We'll prove that the maximal cardinality of such a set for $M^2\leq N$ has size equal to $$\pi(N)+\sum_{1<n\leq M} \pi(p(n))$$ where $p(n)$ is the smallest prime factor of $n$. Since $$\sum_{1<n\leq M} \pi(p(n))\sim \frac{M^2}{2\log^2 M},$$ this proves that Ilya Bogdanov's example of including all pairwise products of primes not exceeding $M$ is nearly optimal in terms of asymptotics.

As you suggest in the question, this problem is equivalent to constructing the largest subset $A\subset S_M(N)$ such that $\gcd(a,b)\leq M$ for every $a,b\in A$ where $S_M(N)$ is the set of $n\leq N$ whose largest prime factor is at most $M$.

To see why, suppose that $A$ satisfies $\gcd(a,b)\leq M$ for every $a,b\in A$. Then every prime that is greater than $M$ can divide at most one element of $A$. If $p>M$ divides $a\in A$, then making $a=p$ only helps create a larger set $A$. Since these primes do not interact with the $M$-smooth numbers, the proof is complete.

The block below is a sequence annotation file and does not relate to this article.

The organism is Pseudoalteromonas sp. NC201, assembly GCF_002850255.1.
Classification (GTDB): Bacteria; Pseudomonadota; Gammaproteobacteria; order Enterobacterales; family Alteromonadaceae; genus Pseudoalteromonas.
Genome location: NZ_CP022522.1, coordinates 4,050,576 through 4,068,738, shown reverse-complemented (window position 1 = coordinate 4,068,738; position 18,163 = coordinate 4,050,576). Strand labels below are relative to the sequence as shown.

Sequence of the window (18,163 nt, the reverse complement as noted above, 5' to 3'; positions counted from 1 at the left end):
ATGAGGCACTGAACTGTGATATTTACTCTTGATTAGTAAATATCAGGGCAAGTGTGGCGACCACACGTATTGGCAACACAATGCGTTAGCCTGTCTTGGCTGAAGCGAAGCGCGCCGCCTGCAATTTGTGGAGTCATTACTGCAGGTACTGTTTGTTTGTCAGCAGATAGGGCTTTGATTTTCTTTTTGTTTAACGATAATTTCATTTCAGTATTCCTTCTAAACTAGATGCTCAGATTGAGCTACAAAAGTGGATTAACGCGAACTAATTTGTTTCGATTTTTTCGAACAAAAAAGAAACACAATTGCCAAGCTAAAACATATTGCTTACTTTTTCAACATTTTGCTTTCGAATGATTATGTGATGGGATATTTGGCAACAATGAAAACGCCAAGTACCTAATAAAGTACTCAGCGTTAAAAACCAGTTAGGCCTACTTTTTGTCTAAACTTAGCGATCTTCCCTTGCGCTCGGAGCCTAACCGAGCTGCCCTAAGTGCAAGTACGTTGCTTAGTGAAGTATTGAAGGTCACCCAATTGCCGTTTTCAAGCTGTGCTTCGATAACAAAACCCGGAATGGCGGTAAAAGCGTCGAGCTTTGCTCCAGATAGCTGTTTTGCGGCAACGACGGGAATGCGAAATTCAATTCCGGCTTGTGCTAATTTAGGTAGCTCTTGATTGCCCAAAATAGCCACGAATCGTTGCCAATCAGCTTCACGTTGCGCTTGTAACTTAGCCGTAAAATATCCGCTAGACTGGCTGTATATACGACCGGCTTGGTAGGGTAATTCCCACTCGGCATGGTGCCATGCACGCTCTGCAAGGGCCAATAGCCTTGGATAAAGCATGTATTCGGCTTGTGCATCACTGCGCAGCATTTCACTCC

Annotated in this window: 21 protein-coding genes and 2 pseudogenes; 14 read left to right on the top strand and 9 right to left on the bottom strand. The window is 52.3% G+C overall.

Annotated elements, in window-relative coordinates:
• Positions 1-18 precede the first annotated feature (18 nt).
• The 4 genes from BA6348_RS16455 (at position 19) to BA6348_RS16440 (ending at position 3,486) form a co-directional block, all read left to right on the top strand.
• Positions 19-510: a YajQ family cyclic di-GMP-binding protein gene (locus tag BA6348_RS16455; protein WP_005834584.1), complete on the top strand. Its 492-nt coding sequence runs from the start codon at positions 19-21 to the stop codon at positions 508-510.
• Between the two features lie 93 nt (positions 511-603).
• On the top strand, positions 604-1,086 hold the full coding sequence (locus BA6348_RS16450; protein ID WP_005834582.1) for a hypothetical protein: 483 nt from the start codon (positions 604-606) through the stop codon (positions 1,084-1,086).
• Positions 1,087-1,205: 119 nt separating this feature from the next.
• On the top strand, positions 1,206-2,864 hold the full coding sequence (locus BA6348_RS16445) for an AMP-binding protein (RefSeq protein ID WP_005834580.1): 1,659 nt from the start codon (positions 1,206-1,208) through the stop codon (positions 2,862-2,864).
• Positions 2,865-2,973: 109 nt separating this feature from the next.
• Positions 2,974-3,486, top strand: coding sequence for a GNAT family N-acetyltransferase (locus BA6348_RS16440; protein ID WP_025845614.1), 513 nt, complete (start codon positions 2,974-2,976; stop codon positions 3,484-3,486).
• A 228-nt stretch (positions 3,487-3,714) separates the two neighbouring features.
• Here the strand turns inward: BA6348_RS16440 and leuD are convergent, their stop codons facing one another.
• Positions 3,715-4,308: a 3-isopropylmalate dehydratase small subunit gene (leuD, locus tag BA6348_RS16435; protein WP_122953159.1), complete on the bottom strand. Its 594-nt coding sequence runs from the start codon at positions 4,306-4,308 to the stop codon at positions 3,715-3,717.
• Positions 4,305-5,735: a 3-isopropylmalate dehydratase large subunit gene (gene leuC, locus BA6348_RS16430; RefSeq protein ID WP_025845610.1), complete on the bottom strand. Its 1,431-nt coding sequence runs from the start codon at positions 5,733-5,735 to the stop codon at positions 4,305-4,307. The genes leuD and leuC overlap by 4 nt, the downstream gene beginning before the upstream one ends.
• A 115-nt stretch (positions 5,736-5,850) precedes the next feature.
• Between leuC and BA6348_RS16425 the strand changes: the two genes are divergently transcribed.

Let $T(N,M)$ denote the maximum size of such a set $A\subset S_M(N)$. Then the size of the largest subset of $[1,N]$ with pairwise $\gcd$'s bounded by $M$ is $$\pi(N)-\pi(M)+T(N,M).$$

As mentioned by Fedja in the comments s, the reasoning above for the primes extends to all integers. By considering those primes $p,q\leq M$ such that $pq>M$, we see that there can only be exactly one such number divisible by $pq$. Similarly for any $p,q,r$ with $pq,qr,rp\leq M$ and $pqr>M$ there can only be one number in our set divisible by $pqr$. Thus we find that the maximal size is the sum over those integers whose largest proper divisor is less than $M$. Since the largest proper divisor of $n$ equals $n/p(n)$ where $p(n)$ is the least prime factor, we can group things based on this, and we have that $$T(N,M)=\sum_{1<p\leq M}\sum_{n\leq M:\ p(n)\geq p}1.$$ Rearranging this equals
$$\sum_{1<n\leq M}\sum_{p\leq p(n)}1=\sum_{n\leq M}\pi\left(p(n)\right),$$ and for composite $n$ $p(n)\leq\sqrt{n}$, so the primes dominate this sum. Thus asymptotically we have $$T(N,M)\sim\sum_{p\leq M}\pi(p)\sim\frac{M^{2}}{2\log^{2}M}.$$

pairwiseproducts, you can throw in products of arbitrarily many (not necessarily distinct) primes $x = p_1 \ldots p_n$, $p_1 \le \ldots \le p_n$, as long as $x/p_1 \le M$. $\endgroup$ – Robert Israel Oct 21 '15 at 18:21